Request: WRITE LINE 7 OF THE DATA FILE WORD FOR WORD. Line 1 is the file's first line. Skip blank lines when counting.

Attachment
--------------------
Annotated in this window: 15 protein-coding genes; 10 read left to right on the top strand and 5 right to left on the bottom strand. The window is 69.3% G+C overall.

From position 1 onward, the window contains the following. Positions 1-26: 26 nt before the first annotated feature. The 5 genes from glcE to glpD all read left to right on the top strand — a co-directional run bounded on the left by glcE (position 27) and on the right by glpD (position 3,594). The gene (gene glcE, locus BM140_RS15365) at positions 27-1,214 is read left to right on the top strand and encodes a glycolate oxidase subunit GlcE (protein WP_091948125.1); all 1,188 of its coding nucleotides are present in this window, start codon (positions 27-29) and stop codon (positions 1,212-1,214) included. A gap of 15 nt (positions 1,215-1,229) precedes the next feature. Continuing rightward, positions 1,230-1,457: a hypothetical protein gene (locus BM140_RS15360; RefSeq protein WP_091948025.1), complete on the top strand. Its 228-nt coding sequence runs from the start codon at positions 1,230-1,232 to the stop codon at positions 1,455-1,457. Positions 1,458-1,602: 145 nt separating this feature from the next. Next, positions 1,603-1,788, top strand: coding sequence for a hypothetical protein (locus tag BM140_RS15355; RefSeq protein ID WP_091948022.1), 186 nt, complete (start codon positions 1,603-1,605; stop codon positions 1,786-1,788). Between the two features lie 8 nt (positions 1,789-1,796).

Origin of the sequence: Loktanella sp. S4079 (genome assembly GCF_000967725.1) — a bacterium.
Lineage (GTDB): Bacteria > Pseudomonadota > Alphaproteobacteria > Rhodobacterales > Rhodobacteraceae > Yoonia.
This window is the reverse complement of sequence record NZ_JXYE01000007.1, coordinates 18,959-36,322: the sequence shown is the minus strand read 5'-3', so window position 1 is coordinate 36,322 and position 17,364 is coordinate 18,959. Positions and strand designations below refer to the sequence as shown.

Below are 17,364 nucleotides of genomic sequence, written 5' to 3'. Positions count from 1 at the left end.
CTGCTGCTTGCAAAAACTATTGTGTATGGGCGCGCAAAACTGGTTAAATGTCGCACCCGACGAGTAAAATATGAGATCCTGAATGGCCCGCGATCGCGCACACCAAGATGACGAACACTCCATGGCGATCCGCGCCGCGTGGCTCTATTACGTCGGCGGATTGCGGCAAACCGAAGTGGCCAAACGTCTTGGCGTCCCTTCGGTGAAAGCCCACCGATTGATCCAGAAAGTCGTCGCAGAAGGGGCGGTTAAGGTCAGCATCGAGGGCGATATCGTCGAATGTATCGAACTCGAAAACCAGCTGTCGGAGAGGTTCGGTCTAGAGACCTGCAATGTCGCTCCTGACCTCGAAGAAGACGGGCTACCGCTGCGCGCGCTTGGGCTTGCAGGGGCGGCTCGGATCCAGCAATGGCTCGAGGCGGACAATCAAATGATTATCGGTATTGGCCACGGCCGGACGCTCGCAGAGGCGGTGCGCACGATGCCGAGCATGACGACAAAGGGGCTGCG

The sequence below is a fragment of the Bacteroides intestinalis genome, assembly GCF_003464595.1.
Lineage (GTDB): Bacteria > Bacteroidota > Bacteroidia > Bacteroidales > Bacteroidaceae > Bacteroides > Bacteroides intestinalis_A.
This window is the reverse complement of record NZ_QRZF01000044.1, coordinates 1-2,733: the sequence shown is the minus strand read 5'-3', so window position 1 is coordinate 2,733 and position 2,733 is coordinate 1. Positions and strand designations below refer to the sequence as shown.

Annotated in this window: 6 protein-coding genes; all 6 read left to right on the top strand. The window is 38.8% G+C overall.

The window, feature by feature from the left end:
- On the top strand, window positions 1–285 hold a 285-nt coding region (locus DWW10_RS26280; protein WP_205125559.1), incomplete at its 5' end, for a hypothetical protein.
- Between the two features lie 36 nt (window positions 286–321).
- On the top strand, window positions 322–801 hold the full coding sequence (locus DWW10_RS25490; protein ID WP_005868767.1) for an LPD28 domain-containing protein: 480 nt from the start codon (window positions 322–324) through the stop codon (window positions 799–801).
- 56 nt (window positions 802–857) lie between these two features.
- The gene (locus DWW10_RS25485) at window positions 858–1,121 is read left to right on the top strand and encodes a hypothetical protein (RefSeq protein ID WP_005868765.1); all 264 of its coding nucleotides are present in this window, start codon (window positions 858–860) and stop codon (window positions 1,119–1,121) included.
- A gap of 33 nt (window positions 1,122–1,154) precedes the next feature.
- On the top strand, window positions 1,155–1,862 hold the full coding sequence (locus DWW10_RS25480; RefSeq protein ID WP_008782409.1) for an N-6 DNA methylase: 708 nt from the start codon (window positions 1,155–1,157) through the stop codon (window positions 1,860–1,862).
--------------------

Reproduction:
CTGCTGCTTGCAAAAACTATTGTGTATGGGCGCGCAAAACTGGTTAAATGTCGCACCCGACGAGTAAAATATGAGATCCTGAATGGCCCGCGATCGCGCACACCAAGATGACGAACACTCCATGGCGATCCGCGCCGCGTGGCTCTATTACGTCGGCGGATTGCGGCAAACCGAAGTGGCCAAACGTCTTGGCGTCCCTTCGGTGAAAGCCCACCGATTGATCCAGAAAGTCGTCGCAGAAGGGGCGGTTAAGGTCAGCATCGAGGGCGATATCGTCGAATGTATCGAACTCGAAAACCAGCTGTCGGAGAGGTTCGGTCTAGAGACCTGCAATGTCGCTCCTGACCTCGAAGAAGACGGGCTACCGCTGCGCGCGCTTGGGCTTGCAGGGGCGGCTCGGATCCAGCAATGGCTCGAGGCGGACAATCAAATGATTATCGGTATTGGCCACGGCCGGACGCTCGCAGAGGCGGTGCGCACGATGCCGAGCATGACGACAAAGGGGCTGCG